What is Title Insurance

One of the most common questions that we hear at Crawford Realty Group is what is title insurance?

Title insurance is an indemnity insurance that protects the title holder from financial losses caused from defects in a title to the property. Lender's title insurance is the most common kind of title insurance and is purchased by the buyer only to protect the lender. The seller protects the buyer’s equity in the property by purchasing owner's title insurance which is available separately.

Title insurance is a little different than most insurances which protect against future events. Title insurance protects the policyholder against claims for past occurrences. This insurance protects the owners of real estate and also real estate lenders from damages that occur from incumbrances, liens, or defects in the title and actual ownership of a property. These events happen when there are claims of property ownership by another person, a title document that has been forged, outstanding liens and lawsuits against the property and an identified easement.

If you are buying or selling a home, and want a competent realtor, contact the experts at Crawford Realty Group to learn more or arrange a showing. If you'd like to have homes for sale in these areas emailed to you, sign up for our free home finder service and specify which types of homes you'd like to receive updates about.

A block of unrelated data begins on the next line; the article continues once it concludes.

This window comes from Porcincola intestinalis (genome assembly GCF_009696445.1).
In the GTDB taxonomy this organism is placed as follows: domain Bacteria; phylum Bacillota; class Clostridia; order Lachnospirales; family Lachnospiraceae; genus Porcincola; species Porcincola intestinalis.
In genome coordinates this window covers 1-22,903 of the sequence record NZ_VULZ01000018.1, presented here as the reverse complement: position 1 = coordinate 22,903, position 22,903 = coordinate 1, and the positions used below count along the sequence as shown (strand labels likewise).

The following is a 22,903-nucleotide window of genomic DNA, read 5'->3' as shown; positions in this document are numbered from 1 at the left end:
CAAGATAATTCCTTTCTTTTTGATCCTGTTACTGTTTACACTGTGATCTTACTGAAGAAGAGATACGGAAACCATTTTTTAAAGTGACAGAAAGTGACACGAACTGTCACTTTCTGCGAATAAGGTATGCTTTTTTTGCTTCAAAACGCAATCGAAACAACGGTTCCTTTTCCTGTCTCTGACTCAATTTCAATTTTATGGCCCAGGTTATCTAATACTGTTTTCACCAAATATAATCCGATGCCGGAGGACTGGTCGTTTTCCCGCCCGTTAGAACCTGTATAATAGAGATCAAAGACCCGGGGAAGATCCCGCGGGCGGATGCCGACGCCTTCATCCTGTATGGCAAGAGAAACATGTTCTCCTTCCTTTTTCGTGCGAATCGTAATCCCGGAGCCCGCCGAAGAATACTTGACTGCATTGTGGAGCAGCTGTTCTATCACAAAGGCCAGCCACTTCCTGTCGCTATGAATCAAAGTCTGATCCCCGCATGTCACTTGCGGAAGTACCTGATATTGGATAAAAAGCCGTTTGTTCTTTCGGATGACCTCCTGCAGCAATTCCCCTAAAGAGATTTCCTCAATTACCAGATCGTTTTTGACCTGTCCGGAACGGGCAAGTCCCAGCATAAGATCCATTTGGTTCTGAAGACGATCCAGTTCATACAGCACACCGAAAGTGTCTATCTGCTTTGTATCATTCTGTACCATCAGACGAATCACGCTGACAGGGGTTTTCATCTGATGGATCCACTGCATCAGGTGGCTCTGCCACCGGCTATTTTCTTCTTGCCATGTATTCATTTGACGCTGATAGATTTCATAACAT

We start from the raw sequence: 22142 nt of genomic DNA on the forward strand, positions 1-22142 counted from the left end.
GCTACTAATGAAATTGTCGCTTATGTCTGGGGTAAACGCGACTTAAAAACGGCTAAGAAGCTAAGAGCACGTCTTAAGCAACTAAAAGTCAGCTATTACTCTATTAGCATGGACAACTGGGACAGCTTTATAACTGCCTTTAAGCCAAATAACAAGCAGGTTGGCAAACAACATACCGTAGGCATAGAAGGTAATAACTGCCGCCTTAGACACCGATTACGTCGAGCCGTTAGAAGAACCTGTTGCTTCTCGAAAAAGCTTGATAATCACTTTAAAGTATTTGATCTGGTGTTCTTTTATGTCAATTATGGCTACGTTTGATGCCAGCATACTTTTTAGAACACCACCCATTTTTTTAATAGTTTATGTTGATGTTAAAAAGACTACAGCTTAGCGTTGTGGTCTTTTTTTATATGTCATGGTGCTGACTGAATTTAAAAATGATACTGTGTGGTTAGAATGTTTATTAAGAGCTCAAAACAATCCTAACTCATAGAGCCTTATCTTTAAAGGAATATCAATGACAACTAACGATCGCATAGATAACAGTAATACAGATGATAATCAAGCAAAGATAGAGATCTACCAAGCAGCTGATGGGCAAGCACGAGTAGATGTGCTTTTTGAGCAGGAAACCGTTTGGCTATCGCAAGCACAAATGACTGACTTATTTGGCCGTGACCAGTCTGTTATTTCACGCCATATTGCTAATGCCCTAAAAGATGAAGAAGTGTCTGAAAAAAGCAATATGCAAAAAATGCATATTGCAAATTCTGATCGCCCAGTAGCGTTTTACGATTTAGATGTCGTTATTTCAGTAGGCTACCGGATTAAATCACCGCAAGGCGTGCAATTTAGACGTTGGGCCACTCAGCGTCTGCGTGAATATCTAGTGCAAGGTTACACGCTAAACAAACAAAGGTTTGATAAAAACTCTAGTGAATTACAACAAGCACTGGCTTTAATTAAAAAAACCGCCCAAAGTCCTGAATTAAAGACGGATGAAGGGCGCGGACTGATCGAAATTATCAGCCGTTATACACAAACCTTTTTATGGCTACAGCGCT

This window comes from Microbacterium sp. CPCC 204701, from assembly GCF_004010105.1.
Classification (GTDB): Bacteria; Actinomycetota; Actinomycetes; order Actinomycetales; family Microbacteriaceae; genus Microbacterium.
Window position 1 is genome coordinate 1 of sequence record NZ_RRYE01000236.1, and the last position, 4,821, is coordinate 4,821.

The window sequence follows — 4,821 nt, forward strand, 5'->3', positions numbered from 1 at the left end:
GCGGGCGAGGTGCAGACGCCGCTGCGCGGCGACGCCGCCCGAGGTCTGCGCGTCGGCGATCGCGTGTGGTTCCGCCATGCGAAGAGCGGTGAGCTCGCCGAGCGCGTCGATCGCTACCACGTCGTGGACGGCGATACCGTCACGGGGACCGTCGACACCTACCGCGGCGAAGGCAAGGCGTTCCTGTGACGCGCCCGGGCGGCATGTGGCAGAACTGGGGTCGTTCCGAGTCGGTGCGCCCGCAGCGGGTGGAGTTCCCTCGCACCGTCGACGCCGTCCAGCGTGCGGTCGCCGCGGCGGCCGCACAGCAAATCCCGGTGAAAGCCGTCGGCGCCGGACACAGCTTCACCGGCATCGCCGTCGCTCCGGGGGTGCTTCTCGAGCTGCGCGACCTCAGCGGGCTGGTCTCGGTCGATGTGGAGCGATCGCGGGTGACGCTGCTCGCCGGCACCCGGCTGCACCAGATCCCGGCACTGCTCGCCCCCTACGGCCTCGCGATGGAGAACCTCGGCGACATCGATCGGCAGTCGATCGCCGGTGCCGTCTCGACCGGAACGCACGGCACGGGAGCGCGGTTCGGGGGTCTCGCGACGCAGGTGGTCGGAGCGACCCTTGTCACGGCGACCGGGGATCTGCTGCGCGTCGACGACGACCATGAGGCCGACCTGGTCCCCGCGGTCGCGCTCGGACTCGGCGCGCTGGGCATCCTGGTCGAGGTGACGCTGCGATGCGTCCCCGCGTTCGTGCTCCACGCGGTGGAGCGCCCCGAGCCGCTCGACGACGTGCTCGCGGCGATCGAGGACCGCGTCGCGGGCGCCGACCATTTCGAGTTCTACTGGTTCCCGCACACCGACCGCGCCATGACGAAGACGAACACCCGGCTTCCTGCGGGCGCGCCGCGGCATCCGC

There are five major US Title Insurance Underwriters that are usually recommended by escrow and closing agents. The purchase of title insurance is initiated by the agent upon completion of the property purchase agreement.

Since there are two types of title insurance lenders insurance and owner’s insurance, these policies are required by both parties to ensure that everyone is protected. A lender's policy is issued after the completion of a title search. Title searches are not infallible, and the owner remains at risk, and though owner's title insurance is optional, it is often purchased by the seller to protect the buyer from defects in the title.

Foregoing title insurance places all parties in the real estate transaction at significant risk in the event there is a title defect. Events such as discovering back taxes owed on a property by the previous owner will become the responsibility of the buyer without title insurance. The buyer will be at risk of losing their home if they do not pay the outstanding property taxes. Title insurance protects the buyer for as long as they own the property.

Posted by Monty Crawford on
Email Send a link to post via Email

Leave A Comment

e.g. yourwebsitename.com
Please note that your email address is kept private upon posting.